We might not have given it much thought but the way we dress for this very honorable Sunday feast is more than just a fashion choice. It’s an external representation of what we wish to present to God during this sacred banquet. True, God may not judge you for the kind of clothing you have on, for God does not see as man does. “For man sees the outward appearance but the Lord sees the heart” (1 Samuel 16:7).  However, we should still treat this sacred wedding banquet, the “marriage supper of the lamb” (Revelation 19:9) with Jesus as the groom and the bride, his church (that’s us!), with utmost importance and respect. If the way we dress speaks volume, we should make sure that what our outfit echoes is respectful and pleasing to God. “Therefore, I urge you brethren, by the mercies of God, to present your bodies a living and holy sacrifice, acceptable to God, which is your spiritual service of worship” (Romans 12:1).

Just like when we dress up for a job interview, our clothing is an expression that we are humbled and have high regard for the job and that we desire it. At Mass, our clothing is an external expression that we are humbled to be in God’s presence, that we desire it, and that we have high regard for this glorious heavenly banquet. Let our clothing speak the same message that our hearts wish to convey to our Lord.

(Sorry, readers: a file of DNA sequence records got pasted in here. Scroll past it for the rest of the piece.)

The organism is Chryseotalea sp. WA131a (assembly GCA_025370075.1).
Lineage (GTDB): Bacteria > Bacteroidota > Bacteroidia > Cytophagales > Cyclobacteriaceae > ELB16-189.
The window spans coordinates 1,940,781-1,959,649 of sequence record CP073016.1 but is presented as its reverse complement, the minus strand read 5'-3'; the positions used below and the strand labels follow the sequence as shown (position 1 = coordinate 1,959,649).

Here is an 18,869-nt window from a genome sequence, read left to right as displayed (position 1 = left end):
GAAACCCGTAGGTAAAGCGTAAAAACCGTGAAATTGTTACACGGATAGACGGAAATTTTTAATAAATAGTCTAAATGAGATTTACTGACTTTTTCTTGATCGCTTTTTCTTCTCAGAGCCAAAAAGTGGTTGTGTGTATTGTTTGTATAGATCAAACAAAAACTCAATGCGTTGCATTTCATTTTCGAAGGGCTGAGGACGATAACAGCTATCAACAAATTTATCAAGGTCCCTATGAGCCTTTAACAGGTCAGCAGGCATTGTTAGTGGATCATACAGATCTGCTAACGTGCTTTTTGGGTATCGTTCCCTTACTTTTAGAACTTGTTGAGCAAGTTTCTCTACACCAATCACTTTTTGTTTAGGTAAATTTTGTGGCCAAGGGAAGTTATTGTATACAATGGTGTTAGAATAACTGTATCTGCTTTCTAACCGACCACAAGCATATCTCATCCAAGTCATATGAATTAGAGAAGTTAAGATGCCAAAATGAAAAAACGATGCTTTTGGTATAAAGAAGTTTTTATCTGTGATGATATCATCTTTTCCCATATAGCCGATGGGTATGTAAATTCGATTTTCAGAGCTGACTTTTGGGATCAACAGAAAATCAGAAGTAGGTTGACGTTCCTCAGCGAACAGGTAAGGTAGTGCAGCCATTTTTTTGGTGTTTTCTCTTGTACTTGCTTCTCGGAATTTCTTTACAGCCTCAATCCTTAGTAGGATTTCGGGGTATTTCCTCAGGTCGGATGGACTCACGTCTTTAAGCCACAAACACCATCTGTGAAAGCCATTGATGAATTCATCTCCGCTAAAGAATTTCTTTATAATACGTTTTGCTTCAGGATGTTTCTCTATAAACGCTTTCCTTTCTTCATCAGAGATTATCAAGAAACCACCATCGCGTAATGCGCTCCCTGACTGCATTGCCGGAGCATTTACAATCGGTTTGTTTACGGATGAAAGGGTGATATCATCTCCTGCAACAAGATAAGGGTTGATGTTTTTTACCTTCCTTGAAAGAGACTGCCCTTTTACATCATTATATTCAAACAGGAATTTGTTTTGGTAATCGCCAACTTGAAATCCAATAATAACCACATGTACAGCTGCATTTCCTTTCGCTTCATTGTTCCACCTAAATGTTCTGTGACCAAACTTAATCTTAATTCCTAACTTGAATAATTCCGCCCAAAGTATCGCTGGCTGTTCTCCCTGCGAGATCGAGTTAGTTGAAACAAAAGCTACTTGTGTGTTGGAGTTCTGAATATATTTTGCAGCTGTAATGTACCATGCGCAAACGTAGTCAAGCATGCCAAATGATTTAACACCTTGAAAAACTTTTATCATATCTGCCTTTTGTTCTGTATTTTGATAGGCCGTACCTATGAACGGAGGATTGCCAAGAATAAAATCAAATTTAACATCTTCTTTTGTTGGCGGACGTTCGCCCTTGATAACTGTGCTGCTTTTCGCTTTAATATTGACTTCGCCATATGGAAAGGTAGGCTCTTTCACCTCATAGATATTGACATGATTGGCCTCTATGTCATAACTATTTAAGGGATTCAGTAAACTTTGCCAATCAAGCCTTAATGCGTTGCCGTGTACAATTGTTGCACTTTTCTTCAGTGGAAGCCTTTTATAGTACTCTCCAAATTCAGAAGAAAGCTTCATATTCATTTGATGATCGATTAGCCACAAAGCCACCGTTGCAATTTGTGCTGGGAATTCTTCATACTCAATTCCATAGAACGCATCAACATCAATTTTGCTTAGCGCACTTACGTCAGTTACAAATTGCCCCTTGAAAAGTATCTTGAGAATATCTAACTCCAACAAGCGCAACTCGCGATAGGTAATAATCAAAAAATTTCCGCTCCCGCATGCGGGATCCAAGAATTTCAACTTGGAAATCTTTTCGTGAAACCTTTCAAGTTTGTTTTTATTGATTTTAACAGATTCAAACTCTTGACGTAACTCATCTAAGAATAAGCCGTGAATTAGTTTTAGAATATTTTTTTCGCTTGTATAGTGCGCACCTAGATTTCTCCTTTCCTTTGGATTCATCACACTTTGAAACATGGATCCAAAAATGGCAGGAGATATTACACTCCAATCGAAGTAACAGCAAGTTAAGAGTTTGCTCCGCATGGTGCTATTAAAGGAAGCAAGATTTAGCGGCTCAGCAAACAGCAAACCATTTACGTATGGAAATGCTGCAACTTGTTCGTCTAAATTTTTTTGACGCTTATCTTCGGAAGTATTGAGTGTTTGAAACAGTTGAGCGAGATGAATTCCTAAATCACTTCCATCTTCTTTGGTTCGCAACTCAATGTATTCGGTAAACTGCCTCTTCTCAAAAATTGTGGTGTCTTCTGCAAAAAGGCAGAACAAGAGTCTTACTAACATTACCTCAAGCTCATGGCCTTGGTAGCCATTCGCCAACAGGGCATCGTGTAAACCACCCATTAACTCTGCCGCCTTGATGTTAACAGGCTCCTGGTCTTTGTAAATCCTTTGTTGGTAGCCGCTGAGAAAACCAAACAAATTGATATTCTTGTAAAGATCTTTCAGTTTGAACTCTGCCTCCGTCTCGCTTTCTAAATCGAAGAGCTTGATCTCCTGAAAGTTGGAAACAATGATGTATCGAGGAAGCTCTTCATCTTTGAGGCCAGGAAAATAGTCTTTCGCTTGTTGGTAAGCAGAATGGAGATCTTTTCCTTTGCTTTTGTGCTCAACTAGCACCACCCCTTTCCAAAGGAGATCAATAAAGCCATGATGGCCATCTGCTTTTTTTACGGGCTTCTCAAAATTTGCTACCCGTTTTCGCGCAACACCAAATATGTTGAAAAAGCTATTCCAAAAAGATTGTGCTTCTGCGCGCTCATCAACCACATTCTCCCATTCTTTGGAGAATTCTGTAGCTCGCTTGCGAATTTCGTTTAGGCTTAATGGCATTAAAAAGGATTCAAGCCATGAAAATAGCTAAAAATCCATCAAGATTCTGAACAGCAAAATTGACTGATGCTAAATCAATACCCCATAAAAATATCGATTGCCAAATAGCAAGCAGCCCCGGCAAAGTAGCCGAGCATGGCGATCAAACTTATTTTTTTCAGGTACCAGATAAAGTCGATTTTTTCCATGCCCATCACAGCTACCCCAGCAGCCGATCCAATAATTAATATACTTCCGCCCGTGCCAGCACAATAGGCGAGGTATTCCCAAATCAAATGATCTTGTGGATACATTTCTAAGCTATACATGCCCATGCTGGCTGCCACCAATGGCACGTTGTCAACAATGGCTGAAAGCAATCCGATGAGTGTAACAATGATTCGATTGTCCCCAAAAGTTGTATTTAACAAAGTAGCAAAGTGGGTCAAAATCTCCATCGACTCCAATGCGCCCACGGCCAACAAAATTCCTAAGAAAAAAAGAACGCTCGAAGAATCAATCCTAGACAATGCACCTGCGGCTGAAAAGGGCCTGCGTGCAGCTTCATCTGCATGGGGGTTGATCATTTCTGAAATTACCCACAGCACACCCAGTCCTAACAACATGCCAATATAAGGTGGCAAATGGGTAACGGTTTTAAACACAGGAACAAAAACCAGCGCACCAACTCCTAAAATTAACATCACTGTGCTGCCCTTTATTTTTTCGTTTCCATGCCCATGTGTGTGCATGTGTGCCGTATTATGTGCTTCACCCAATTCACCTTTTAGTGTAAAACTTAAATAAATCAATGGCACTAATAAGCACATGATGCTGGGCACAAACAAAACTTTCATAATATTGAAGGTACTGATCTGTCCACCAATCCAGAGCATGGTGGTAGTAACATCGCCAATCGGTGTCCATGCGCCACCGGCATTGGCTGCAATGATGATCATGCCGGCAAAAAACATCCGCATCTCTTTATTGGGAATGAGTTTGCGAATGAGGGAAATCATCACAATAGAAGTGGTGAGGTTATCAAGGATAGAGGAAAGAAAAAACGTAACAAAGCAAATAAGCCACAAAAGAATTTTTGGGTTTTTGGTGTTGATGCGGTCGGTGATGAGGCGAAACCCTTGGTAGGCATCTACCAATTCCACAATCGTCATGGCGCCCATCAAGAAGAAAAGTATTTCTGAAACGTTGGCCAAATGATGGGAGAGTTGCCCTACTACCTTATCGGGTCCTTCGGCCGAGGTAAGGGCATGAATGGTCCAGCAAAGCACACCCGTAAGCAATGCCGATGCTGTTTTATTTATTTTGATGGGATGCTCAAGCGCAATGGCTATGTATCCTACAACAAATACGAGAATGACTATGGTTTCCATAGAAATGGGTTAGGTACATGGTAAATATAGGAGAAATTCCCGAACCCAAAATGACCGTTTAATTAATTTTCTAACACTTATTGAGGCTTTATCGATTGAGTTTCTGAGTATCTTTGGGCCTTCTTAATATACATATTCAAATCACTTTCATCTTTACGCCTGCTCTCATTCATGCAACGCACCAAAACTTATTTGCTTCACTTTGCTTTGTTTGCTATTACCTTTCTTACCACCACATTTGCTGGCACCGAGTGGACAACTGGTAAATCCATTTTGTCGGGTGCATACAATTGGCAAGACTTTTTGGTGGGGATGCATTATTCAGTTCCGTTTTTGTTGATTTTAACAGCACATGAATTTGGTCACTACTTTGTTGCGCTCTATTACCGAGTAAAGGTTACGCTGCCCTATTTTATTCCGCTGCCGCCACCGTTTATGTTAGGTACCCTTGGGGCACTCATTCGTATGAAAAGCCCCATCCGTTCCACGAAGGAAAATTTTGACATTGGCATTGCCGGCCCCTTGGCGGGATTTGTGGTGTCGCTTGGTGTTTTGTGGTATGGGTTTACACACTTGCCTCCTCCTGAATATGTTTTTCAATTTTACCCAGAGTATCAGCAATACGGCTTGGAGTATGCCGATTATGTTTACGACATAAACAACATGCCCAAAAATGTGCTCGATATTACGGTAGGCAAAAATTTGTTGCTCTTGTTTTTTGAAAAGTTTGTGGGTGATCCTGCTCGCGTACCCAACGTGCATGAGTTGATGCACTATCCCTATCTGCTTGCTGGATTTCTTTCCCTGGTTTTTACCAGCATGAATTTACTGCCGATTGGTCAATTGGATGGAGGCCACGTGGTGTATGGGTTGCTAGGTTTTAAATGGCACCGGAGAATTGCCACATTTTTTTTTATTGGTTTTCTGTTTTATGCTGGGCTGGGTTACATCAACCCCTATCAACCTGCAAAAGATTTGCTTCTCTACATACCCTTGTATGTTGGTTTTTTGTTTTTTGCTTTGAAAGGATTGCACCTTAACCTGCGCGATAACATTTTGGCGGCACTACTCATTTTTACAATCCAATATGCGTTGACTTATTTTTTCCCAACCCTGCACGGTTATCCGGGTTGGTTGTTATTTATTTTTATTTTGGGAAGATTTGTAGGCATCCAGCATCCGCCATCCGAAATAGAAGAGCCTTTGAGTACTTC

“Suit Up” to Wrestle

Our clothing is not just a peripheral symbolic gesture. Our clothing choices and efforts are not just about what we want to project and what impressions we want others to have of us. It’s deeper than what we are conscious of because the way we dress penetrates the depths of our cognition. Multiple scientific research studies published in a 2015 Social Psychological and Personality Science Journal article demonstrate that there is a relationship between our dressing manners and our cognition. Our clothing manners shape not only how others perceive us but also the way we think and the way we behave. In essence, formal attire helps enhance our conceptual coherence and our cognitive ability, particularly our ability to do abstract thinking—the kind of thinking we need when thinking about ideas such as justice, beauty, faith, freedom, and truth.